A comparison of type I thyroplasty and arytenoid adduction
Journal of Voice
Arytenoid adduction; Dysphonia; Laryngoplasty; Phonation; Thyroplasty; Voice
Glottal incompetence is a common laryngeal disorder causing impaired swallowing and phonation. The resultant voice has been characterized as weak and breathy with a restricted pitch range. Currently, medialization thyroplasty and arytenoid adduction are two of the surgical treatments for patients with glottal incompetence. However, few studies have evaluated the changes in objective measures of speech with type I thyroplasty and arytenoid adduction. In this study, 59 patients with glottal incompetence underwent either type I thyroplasty or arytenoid adduction. Acoustic (jitter, shimmer, and harmonics-to-noise ratio) and aerodynamic (airflow, subglottic pressure, and glottal resistance) measures were obtained both pre- and postoperatively. No significant differences were found among acoustic or aerodynamic measures for operation type. However, a significant pre/postsurgery effect was observed for translaryngeal airflow. In addition, no significant differences were found among the measures for patients with traditional compared with nontraditional operative indications. Patients who developed glottal insufficiency due to previous laryngeal surgery (e.g., vocal fold stripping) demonstrated no statistically significant improvement in acoustic or aerodynamic measures following thyroplasty or arytenoid adduction. © 1995 Lippincott-Raven Publishers, Philadelphia.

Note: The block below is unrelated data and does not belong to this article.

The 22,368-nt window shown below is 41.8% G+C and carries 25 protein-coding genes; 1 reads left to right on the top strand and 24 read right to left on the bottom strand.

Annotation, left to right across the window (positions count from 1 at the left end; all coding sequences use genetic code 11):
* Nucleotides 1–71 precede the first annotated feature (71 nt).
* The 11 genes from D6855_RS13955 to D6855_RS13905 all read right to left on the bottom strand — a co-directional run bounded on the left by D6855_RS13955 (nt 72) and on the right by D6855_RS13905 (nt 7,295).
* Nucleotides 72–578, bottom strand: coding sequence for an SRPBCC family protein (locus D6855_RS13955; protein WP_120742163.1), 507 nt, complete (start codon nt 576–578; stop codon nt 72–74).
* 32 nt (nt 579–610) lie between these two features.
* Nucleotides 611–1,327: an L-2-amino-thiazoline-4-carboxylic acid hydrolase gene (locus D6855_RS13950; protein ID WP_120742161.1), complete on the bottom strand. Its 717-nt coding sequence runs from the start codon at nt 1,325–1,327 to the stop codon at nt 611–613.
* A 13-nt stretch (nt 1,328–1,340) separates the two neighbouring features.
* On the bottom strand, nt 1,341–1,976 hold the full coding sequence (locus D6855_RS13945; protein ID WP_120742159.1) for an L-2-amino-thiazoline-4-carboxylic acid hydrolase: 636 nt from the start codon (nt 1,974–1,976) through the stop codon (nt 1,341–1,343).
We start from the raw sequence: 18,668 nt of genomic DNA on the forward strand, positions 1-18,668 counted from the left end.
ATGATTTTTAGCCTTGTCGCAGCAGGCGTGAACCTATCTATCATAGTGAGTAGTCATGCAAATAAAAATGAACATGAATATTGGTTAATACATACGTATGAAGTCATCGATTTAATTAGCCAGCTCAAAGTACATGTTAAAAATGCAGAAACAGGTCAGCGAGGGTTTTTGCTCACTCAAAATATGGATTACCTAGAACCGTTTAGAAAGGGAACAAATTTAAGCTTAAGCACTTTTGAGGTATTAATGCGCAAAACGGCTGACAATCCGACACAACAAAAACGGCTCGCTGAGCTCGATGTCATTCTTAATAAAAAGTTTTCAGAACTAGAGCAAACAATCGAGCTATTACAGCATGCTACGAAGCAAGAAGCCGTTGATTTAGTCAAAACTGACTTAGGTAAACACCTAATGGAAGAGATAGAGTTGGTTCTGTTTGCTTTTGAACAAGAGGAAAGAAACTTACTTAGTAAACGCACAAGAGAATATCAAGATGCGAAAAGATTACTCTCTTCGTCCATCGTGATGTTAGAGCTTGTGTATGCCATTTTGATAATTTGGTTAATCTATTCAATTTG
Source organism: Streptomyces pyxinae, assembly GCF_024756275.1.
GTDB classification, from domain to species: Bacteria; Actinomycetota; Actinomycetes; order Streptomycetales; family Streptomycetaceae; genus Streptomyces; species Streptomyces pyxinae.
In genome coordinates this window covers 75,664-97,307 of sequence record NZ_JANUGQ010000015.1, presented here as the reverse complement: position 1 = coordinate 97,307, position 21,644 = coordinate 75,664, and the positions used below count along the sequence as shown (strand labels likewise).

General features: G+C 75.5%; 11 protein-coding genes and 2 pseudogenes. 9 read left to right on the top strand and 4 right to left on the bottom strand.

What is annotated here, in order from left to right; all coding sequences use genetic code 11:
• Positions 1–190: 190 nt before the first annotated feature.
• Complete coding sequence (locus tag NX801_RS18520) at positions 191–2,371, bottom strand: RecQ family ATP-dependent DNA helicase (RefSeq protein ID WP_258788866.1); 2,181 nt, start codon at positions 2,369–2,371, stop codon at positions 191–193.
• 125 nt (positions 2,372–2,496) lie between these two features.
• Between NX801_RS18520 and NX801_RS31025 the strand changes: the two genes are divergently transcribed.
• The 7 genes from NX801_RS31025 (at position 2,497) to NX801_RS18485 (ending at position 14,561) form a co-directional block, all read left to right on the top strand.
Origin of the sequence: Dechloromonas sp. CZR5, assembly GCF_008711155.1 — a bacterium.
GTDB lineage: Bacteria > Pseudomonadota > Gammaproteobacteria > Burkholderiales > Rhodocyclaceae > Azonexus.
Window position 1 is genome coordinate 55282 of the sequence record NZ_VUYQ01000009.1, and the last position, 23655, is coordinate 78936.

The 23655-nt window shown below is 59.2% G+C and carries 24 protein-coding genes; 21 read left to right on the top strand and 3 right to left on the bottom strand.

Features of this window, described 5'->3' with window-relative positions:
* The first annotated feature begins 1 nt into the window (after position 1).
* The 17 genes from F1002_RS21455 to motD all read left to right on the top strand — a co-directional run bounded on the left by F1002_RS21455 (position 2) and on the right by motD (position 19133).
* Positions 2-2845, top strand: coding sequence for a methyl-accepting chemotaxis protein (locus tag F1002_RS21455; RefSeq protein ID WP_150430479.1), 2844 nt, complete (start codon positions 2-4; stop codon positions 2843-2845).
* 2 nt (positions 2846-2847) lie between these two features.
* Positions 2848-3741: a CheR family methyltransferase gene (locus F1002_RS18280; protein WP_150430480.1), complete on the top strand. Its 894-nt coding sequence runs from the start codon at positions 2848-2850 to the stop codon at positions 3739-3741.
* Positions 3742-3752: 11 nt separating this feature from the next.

Bielamowicz, S., Berke, G., & Gerratt, B. (1995). A comparison of type I thyroplasty and arytenoid adduction. Journal of Voice, 9 (4). http://dx.doi.org/10.1016/S0892-1997(05)80212-7